Refined, flexible and fairly economical. This isn’t the first representative of the more affordable end of the Insignia range to impress us, mind you – and if you’re interested in this car for the reasons we expect you to be, it’ll be the more affordable models you’ll probably be interested in. But, just like the 108bhp 1.6-litre CDTI, this Insignia has the accessible torque to move what’s undoubtedly a large car’s mass quite easily, not to mention good cruising manners and creditable efficiency.
The engine settles to a distant hum at idle, staying smooth and quiet through typical operating revs right up until close to the redline. In cars priced as aggressively as the Insignia, mechanical refinement isn’t a quality you expect, but this one certainly has it – and enough of it even to clinch a marginal buying decision if such things are high among your priorities. Don’t expect premium-branded equivalents to necessarily be quieter.
The car’s controls are medium-weighted and all perfectly pleasant to use, with little notch or spring to the manual gearlever’s action and a well-tuned clutch. Getting the car moving is easy, therefore – and, though there’s less need than you might think to hop up and down that gearbox in order to preserve your momentum, when you need to change gear it’s never a chore.
The engine’s 184lb ft of torque, present from just 2000rpm, shoulders the Insignia’s mass quite easily, and you find yourself leaving high gears in train when speeding up on your way out of urban areas and allowing the car to accelerate from low revs. On the motorway, where you need to work both engine and gearbox a bit harder to overtake with confidence, things are a little different. But there’s certainly enough accessible torque here to suggest that the car could handle a cabin full of family, a boot full of luggage and even a light trailer or caravan respectably well.
The Insignia’s suspension feels pretty conventional in its dynamic execution, bringing plenty of ride comfort, good handling stability and respectable cabin isolation to the table, and prioritising all three above any handling verve – just as it probably should. The car’s commitment to do what really matters well would make it a fine long-distance machine and a very pleasant, secure-handling car to drive every day. Through corners the car grips fairly keenly, and has decent handling response and balance for its size, making it easy to place. But body control is better around those bends than it is along a rising and falling B-road, where the car’s vertical composure can be found wanting if you hurry it.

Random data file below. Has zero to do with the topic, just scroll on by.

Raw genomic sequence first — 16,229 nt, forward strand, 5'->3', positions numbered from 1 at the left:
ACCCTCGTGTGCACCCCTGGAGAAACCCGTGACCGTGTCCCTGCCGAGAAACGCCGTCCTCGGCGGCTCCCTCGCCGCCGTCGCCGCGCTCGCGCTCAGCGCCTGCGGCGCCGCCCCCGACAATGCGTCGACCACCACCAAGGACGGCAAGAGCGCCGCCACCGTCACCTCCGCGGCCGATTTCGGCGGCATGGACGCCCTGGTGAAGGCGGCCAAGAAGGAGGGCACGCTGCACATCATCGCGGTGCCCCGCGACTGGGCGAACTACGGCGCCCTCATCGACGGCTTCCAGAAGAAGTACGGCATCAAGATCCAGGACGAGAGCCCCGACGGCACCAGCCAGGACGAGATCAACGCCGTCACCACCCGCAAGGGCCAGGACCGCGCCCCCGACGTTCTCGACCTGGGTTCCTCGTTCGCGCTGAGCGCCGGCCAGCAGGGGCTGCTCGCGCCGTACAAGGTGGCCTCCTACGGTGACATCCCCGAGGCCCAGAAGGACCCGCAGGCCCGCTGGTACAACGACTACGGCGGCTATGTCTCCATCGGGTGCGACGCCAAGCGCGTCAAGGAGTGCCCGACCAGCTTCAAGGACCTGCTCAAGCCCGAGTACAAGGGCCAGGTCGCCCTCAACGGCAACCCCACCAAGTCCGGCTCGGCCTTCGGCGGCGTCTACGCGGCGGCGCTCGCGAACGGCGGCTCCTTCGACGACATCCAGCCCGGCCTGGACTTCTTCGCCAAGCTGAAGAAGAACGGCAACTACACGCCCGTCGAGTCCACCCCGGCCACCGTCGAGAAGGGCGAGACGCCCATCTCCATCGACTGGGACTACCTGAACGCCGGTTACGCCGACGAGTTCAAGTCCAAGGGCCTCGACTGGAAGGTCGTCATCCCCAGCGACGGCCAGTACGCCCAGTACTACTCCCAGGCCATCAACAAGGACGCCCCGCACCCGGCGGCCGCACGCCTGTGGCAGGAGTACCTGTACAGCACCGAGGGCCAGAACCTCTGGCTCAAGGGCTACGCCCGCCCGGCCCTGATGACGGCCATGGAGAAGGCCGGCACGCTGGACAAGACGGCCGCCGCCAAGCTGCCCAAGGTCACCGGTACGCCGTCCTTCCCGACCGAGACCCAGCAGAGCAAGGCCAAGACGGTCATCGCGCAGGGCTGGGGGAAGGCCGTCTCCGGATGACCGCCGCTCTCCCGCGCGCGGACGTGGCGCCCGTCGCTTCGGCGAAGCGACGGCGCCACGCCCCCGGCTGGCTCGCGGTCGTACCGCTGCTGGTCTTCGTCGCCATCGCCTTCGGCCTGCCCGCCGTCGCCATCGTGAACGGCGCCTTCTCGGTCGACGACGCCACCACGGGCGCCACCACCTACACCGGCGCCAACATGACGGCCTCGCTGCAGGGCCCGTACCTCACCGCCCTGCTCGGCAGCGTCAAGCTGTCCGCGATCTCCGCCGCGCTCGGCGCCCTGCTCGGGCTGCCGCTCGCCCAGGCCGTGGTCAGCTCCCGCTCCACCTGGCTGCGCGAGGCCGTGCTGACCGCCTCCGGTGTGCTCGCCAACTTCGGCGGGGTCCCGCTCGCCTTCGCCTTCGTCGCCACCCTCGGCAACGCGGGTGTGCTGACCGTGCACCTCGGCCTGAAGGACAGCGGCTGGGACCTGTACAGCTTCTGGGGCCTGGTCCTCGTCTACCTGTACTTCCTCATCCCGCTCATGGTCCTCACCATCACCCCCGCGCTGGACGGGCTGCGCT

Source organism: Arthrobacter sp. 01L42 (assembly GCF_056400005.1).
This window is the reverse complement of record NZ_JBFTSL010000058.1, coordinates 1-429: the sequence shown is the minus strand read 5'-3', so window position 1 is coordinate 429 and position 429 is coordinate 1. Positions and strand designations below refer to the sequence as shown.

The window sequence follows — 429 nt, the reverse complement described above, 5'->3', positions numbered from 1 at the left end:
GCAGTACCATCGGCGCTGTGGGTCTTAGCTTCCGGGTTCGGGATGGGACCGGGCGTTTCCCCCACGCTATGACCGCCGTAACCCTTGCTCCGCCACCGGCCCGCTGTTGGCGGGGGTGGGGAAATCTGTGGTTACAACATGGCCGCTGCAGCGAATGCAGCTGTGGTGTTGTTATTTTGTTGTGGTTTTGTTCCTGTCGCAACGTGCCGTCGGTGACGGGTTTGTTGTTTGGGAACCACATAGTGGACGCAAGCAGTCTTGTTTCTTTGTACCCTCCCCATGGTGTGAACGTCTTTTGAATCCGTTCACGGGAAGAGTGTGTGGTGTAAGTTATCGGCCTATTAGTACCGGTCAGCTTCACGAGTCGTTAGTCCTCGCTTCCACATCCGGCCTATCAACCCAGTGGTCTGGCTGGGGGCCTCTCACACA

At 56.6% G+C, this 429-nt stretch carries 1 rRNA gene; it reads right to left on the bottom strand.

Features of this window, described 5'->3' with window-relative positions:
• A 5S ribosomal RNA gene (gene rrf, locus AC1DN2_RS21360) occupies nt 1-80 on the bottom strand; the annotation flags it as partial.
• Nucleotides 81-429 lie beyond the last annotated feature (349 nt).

The official New European Driving Cycle fuel economy quote for the car is 46.3mpg – and, quite rarely, that’s not such a considerable over-estimation of the car’s true potential. Our test car returned between 42- and 45mpg on its trip computer during a couple of mixed and reasonably length test drives, which is certainly a good enough result to warrant considering it in place of a diesel for all but the highest-mileage user.
That the new Insignia’s cabin over-delivers on equipment, comfort and space we already know after several acquaintances with it. There’s enough cabin space here to earn the car a rank among the most practical in its price bracket for a family of four, as well as three ISOFIX childseat anchorages across the second row seats which remains quite a rarity at least until you get into the MPV market. On material richness there’s a more plain look and feel to the dashboard’s fixtures and fittings than in plenty of rivals; so you could certainly buy ‘nicer’ for the money. But you’d be unlikely to get so much kit for your money.
The Sport Tourer’s 560-litre boot isn’t the very largest among cars of its kind, but it’s certainly large enough to swallow longer bulky items loaded longways. At this level you have to pay extra for 40:20:40 split-folding back seats, but that’s the only blight on an otherwise impressive showing on practicality and load-carrying potential.